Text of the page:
Seaford’s Head of English, John Doy, is also Head of Academic Enrichment and his role is to help the academically gifted to reach their full potential. In his role he coaches students through the Oxbridge application process, has set up a mentoring system allowing students to have one to one time with the Head of Department in the subject they are specialising in, and the chance to be stretched beyond the curriculum in their subject. His role is essentially to stretch the academic scholars at Seaford. Alex Hodson, Upper Sixth, who plans to read Medicine added: ‘Seaford stretches us academically but there is no pressure. I really enjoy exploring ideas with my mentor and the extra work I do beyond the curriculum is really stimulating. I feel supported to do well and achieve my full potential.’
John Doy explained that he sees his role as an SEN role (Special Educational Needs) for the Gifted & Talented students at Seaford. John Green, Headmaster said: ‘Seaford excels at providing learning enrichment at all levels. The academically gifted need to be supported and stretched to make sure they achieve their potential. The new role reflects Seaford’s ethos: to inspire personal ambition and success so that personal bests are achieved inside and outside the classroom. John has studied at Oxford University and is in a great position to guide and mentor students.’
Seaford supports Freddie Miller at both ends of the SEN spectrum. Freddie is a Gifted and Talented student, and he is applying to Oxbridge to read Physics or Maths. He is coached by John Doy and as part of the Academic Enrichment programme he has a mentor in the subjects he is specialising in. Freddie also benefits from Seaford’s Learning Support department, giving him the strategies to work with his Dyslexia.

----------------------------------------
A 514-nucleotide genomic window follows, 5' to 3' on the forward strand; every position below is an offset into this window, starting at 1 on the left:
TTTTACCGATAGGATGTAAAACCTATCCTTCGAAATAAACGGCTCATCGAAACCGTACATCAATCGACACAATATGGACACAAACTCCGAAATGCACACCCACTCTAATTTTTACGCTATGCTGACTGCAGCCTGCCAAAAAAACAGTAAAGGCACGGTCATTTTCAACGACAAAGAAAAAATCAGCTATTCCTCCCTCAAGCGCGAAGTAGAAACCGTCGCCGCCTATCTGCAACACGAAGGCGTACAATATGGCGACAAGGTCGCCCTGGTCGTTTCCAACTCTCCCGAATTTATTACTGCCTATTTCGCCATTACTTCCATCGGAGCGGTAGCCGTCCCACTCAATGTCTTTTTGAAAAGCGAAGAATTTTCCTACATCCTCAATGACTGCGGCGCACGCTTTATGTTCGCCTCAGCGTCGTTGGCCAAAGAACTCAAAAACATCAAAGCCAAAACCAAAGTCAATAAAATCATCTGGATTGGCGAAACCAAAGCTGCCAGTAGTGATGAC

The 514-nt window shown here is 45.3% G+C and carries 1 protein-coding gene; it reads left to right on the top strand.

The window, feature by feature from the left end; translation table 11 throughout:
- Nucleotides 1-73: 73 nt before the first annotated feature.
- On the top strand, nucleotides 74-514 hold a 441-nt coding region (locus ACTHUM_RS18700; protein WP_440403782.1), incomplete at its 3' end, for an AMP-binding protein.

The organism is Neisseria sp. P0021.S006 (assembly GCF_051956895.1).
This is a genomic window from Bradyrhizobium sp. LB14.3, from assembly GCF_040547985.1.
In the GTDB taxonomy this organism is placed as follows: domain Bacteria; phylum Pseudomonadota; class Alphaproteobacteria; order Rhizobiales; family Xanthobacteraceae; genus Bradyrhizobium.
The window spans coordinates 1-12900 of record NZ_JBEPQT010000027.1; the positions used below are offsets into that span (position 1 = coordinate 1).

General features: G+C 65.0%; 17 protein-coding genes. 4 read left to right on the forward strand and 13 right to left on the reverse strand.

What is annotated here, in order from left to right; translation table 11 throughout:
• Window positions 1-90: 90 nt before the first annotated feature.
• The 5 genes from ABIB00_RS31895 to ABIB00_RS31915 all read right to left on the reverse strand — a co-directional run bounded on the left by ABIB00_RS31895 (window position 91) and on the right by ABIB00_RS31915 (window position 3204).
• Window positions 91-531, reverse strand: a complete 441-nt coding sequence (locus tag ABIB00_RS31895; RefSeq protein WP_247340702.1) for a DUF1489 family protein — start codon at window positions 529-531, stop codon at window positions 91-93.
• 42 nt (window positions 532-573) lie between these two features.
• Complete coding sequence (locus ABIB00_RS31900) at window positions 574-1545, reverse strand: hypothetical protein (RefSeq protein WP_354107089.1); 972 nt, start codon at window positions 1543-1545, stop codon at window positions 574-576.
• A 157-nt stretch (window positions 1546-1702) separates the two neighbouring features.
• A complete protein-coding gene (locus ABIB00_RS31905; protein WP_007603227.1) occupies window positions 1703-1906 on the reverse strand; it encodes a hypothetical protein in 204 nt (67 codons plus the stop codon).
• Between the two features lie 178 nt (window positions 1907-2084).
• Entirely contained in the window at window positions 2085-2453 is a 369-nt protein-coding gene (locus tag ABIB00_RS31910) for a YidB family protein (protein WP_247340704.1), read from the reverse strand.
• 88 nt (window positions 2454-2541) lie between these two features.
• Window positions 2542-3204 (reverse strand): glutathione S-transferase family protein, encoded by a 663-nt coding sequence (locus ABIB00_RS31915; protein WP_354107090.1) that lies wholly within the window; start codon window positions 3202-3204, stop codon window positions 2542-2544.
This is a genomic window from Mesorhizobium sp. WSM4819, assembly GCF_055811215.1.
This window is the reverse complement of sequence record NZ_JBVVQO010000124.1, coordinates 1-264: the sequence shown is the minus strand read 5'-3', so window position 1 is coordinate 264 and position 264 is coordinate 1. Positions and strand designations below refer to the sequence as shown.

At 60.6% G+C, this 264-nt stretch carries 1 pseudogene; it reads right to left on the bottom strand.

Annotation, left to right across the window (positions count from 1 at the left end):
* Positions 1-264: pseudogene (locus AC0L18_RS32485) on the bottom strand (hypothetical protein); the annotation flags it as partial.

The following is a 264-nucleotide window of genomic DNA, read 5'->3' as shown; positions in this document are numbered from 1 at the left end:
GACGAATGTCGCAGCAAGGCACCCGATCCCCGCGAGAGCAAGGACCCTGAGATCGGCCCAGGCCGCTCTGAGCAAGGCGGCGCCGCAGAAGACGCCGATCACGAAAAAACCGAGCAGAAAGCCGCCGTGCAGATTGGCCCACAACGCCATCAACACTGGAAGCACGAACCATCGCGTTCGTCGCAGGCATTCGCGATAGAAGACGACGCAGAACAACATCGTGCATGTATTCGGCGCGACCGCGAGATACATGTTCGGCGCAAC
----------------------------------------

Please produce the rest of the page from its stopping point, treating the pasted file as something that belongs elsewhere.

John Doy is taking the Gifted and Talented group to Portsmouth Grammar School, for an Oxbridge Conference. He is demystifying the whole Oxbridge application process for the students. John Doy said: ‘I will guide them through what the university is looking for. All universities want to see that candidates can demonstrate an interest in their specialist subject both inside and outside the classroom’.
John Doy added: ‘we have 18 months to prepare; I make sure students are saying the right things on their application forms. Alongside their mentor, we make sure they are reading the right books and doing the right things to put them in the best position for success. We stretch students beyond the curriculum’.
Seaford identifies potential students for the programme in Year 11. These students then get the opportunity to be mentored by the sixth form students on the programme. Students feed off of one another’s enthusiasm for their specialist subjects. Teachers who are mentoring also find this extremely rewarding.
Click on the following articles to discover more about Seaford’s Sixth Form